Simulation training - pilot: Psychiatry higher trainees’ mental health tribunal report writing, oral presentation and cross-examination by tribunal panel

Adekunte, O., Owen, B. and Burrell, Carole (2016) Simulation training - pilot: Psychiatry higher trainees’ mental health tribunal report writing, oral presentation and cross-examination by tribunal panel. European Psychiatry, 33. S434. ISSN 0924-9338

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Official URL: http://dx.doi.org/10.1016/j.eurpsy.2016.01.1573

Abstract

Introduction: Simulation provides a non-judgemental environment where trainees learn skills without compromising patients’safety or dignity. It also provides safe environment where anxiety-provoking, real-life clinical situations can be recreated and repeatedly practiced. Mental health review tribunal is an anxiety provoking experience for higher trainees and use of simulation can alleviate this anxiety.

Aims: To develop trainees’ skills in writing of tribunal reports and giving oral evidence using simulation technique (ST).

Objective: To facilitate trainees’ familiarisation with the process of Mental Health tribunal and improve their skills in completing report and giving oral evidence using ST.

Methods: There are 2 sessions: one half-day session of interactive teaching providing fundamental details on essential elements of the tribunal process, duties and report. This is followed by 4-weeks gap to allow participants to prepare and submit anonymised patients’ reports to the panel. Finally, a second full day of presentation and cross-examination by (real) tribunal panel with 25-minutes of formative feedback.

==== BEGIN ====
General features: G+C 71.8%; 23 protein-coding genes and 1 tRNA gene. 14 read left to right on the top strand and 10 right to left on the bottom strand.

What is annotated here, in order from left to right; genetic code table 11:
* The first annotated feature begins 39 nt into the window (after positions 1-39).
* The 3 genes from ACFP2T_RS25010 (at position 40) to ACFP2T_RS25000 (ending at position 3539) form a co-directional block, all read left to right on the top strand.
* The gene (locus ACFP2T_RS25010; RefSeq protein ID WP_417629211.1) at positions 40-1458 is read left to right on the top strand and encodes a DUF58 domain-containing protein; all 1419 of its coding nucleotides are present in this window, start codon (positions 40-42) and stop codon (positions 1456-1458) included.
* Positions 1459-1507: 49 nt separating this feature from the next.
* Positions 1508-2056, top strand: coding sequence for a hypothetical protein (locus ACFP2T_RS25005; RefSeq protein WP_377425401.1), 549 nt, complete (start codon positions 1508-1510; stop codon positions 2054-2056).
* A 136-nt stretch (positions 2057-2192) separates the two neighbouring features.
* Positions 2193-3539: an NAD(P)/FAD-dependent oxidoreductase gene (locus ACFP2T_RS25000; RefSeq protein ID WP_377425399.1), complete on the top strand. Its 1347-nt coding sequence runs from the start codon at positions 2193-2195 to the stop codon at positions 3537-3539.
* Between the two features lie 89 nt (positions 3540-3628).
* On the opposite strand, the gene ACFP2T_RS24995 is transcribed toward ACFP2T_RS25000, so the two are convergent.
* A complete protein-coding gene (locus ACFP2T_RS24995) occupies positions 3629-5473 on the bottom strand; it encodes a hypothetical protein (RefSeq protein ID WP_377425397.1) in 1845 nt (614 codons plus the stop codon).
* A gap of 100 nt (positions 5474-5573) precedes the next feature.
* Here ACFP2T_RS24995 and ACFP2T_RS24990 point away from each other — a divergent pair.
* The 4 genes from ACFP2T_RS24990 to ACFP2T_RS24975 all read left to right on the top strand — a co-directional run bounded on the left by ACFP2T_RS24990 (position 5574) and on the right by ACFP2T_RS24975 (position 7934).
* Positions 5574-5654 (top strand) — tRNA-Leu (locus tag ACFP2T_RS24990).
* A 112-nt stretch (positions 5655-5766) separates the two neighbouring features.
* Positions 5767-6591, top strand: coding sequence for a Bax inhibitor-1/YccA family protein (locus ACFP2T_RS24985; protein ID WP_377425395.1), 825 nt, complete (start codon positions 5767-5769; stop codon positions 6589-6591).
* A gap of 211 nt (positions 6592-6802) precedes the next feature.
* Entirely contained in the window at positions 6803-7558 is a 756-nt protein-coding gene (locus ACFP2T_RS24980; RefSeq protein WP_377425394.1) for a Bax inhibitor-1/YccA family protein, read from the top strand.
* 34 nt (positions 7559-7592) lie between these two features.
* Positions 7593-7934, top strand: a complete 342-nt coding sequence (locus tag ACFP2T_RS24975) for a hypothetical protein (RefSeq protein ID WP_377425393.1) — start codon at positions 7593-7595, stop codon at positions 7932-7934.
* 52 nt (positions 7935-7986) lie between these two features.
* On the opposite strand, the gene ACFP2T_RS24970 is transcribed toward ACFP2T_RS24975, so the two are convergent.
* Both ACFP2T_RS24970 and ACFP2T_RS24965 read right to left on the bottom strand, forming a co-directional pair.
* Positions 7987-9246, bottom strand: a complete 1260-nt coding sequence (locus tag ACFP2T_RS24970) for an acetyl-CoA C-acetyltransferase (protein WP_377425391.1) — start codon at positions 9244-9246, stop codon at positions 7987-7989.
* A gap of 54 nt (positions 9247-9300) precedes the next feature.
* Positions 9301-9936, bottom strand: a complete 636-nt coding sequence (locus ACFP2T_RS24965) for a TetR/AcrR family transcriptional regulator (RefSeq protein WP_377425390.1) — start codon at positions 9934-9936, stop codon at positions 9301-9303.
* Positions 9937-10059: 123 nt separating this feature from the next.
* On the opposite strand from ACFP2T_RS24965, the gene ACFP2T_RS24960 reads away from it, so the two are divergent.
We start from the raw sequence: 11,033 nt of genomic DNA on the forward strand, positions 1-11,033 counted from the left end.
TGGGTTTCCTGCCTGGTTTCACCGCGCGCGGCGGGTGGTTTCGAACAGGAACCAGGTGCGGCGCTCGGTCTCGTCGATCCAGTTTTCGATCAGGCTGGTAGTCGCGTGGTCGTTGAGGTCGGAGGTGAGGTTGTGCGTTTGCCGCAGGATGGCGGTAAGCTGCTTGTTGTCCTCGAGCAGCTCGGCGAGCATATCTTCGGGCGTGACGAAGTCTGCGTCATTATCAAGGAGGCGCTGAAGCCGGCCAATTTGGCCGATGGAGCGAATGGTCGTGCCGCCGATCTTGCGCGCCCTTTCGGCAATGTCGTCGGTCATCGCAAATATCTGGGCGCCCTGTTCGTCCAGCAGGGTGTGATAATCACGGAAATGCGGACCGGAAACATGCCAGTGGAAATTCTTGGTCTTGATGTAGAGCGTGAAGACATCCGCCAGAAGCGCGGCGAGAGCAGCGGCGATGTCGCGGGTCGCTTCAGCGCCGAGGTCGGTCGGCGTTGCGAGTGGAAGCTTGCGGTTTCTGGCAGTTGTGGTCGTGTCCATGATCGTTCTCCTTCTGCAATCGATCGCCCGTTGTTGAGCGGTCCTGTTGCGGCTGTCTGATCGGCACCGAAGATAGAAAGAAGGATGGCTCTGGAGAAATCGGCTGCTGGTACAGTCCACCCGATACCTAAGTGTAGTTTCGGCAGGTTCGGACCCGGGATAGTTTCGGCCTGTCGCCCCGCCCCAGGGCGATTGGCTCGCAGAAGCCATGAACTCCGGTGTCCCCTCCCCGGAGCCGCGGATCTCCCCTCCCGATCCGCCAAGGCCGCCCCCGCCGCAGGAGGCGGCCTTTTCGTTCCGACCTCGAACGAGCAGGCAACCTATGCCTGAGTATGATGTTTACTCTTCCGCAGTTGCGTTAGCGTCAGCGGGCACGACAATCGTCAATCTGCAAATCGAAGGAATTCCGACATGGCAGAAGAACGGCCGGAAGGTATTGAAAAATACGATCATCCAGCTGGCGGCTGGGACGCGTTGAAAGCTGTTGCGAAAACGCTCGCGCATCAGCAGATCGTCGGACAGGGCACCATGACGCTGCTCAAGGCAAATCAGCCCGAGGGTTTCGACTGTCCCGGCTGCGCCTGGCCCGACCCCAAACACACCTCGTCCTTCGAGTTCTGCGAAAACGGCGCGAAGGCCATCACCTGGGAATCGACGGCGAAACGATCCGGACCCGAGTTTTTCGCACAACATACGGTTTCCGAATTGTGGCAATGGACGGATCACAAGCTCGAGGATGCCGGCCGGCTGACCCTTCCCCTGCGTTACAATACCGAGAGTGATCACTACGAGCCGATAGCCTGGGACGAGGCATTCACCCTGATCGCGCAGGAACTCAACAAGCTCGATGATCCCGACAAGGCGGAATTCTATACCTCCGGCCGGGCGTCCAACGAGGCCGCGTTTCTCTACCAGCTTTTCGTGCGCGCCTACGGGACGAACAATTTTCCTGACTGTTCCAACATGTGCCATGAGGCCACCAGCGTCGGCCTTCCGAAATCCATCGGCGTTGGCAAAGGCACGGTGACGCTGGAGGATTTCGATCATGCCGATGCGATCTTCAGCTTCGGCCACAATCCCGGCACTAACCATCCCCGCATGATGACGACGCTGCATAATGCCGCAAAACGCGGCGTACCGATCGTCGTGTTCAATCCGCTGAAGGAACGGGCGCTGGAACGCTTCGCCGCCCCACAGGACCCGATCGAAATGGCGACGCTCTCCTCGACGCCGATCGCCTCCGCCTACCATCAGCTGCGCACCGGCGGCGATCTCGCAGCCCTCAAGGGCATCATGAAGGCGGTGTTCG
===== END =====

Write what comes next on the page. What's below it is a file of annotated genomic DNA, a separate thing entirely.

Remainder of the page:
Results: Six trainees participated in the pilot: A high percentage of participants strongly agreed or agreed that ST is an effective learning experience for tribunal report writing and cross-examination by the panel. Similar proportion agreed that ST helped to facilitate familiarisation with the tribunal process and that it is a satisfactory teaching method. Finally, all participants agreed that ST helped to achieve personal objectives for attending the seminar.

Conclusions: Simulation in psychiatry is becoming an effective learning experience. The outcome of this pilot on report writing and cross-examination by tribunal panels how its increasing effectiveness and relevance in psychiatry.

Item Type: Article
Subjects: B900 Others in Subjects allied to Medicine
M100 Law by area
Department: Faculties > Business and Law > Northumbria Law School
Depositing User: Carole Burrell
Date Deposited: 20 Jan 2017 08:57
Last Modified: 01 Feb 2017 09:20
URI: http://nrl.northumbria.ac.uk/id/eprint/29224

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